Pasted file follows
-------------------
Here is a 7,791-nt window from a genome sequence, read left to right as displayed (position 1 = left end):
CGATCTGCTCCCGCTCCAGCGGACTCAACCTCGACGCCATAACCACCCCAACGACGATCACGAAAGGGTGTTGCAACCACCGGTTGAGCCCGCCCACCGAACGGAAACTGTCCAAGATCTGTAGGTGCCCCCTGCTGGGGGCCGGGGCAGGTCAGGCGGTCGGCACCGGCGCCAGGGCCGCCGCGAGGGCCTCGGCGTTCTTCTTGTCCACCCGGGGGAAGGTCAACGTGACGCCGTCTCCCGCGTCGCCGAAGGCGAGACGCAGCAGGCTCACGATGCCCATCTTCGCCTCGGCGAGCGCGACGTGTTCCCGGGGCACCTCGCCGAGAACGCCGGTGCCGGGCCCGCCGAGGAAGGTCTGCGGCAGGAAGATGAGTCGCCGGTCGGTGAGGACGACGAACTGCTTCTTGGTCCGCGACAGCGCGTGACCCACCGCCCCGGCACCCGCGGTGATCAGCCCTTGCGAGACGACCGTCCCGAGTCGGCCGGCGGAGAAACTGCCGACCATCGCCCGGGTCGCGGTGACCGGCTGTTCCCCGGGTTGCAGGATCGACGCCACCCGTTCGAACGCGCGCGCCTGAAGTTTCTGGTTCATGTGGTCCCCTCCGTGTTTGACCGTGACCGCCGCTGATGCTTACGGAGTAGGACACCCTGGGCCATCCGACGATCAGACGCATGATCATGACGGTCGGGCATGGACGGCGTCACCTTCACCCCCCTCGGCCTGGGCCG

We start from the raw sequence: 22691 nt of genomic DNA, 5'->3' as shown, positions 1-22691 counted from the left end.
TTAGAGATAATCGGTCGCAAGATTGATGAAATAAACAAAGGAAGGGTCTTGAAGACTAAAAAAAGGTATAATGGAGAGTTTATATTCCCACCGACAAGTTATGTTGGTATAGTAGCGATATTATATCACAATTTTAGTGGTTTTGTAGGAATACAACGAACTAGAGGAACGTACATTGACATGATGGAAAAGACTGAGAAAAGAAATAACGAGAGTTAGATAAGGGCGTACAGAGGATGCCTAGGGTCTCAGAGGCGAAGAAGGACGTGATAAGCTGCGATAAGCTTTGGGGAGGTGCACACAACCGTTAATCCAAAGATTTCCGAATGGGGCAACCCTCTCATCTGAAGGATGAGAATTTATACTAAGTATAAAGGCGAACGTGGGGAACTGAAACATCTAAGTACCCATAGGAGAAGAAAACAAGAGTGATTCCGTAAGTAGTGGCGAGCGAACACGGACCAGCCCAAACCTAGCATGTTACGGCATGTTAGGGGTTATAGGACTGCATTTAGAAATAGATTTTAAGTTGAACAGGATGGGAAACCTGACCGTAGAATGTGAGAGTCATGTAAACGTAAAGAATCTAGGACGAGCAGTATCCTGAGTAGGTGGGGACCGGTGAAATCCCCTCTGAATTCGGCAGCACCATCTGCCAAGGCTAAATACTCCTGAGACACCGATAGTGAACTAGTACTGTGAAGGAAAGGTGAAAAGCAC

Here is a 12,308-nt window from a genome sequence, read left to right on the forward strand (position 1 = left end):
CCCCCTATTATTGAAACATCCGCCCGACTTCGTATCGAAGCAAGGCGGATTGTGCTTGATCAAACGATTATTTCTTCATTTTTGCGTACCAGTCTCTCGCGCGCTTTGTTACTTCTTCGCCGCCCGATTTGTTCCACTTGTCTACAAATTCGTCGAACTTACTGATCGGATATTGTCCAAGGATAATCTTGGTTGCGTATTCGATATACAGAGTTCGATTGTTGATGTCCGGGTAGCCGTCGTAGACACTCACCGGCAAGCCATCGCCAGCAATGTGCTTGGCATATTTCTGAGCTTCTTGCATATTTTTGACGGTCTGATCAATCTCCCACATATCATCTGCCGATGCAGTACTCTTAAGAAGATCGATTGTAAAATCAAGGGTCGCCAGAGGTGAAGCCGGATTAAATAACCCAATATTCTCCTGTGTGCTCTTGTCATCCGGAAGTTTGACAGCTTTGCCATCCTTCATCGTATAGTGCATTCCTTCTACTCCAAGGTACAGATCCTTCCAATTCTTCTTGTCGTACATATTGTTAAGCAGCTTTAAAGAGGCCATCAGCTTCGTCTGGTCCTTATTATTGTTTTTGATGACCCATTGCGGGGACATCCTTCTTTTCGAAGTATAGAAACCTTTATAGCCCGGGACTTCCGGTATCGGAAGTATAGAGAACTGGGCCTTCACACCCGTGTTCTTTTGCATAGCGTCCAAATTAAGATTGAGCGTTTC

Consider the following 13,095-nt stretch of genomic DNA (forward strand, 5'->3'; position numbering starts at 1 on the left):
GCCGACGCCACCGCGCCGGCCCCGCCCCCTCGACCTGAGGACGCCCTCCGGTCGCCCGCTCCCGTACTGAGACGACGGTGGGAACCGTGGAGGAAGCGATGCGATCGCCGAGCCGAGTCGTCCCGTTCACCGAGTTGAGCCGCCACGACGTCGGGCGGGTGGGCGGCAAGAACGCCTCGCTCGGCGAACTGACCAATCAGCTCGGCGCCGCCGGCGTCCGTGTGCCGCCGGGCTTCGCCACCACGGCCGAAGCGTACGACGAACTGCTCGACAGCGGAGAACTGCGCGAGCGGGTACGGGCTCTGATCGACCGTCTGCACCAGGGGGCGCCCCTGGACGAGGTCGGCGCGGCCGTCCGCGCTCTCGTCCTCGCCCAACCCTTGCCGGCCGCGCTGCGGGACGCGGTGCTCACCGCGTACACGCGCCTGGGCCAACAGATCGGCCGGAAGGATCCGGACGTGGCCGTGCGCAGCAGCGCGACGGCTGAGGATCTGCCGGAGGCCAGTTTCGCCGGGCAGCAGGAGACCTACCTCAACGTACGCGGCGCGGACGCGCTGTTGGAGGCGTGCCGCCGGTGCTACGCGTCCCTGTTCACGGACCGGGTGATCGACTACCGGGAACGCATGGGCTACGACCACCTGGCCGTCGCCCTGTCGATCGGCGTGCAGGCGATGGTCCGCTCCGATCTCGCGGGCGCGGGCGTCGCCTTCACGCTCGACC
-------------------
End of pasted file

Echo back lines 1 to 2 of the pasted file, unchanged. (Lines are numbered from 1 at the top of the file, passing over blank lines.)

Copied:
Here is a 7,791-nt window from a genome sequence, read left to right as displayed (position 1 = left end):
CGATCTGCTCCCGCTCCAGCGGACTCAACCTCGACGCCATAACCACCCCAACGACGATCACGAAAGGGTGTTGCAACCACCGGTTGAGCCCGCCCACCGAACGGAAACTGTCCAAGATCTGTAGGTGCCCCCTGCTGGGGGCCGGGGCAGGTCAGGCGGTCGGCACCGGCGCCAGGGCCGCCGCGAGGGCCTCGGCGTTCTTCTTGTCCACCCGGGGGAAGGTCAACGTGACGCCGTCTCCCGCGTCGCCGAAGGCGAGACGCAGCAGGCTCACGATGCCCATCTTCGCCTCGGCGAGCGCGACGTGTTCCCGGGGCACCTCGCCGAGAACGCCGGTGCCGGGCCCGCCGAGGAAGGTCTGCGGCAGGAAGATGAGTCGCCGGTCGGTGAGGACGACGAACTGCTTCTTGGTCCGCGACAGCGCGTGACCCACCGCCCCGGCACCCGCGGTGATCAGCCCTTGCGAGACGACCGTCCCGAGTCGGCCGGCGGAGAAACTGCCGACCATCGCCCGGGTCGCGGTGACCGGCTGTTCCCCGGGTTGCAGGATCGACGCCACCCGTTCGAACGCGCGCGCCTGAAGTTTCTGGTTCATGTGGTCCCCTCCGTGTTTGACCGTGACCGCCGCTGATGCTTACGGAGTAGGACACCCTGGGCCATCCGACGATCAGACGCATGATCATGACGGTCGGGCATGGACGGCGTCACCTTCACCCCCCTCGGCCTGGGCCG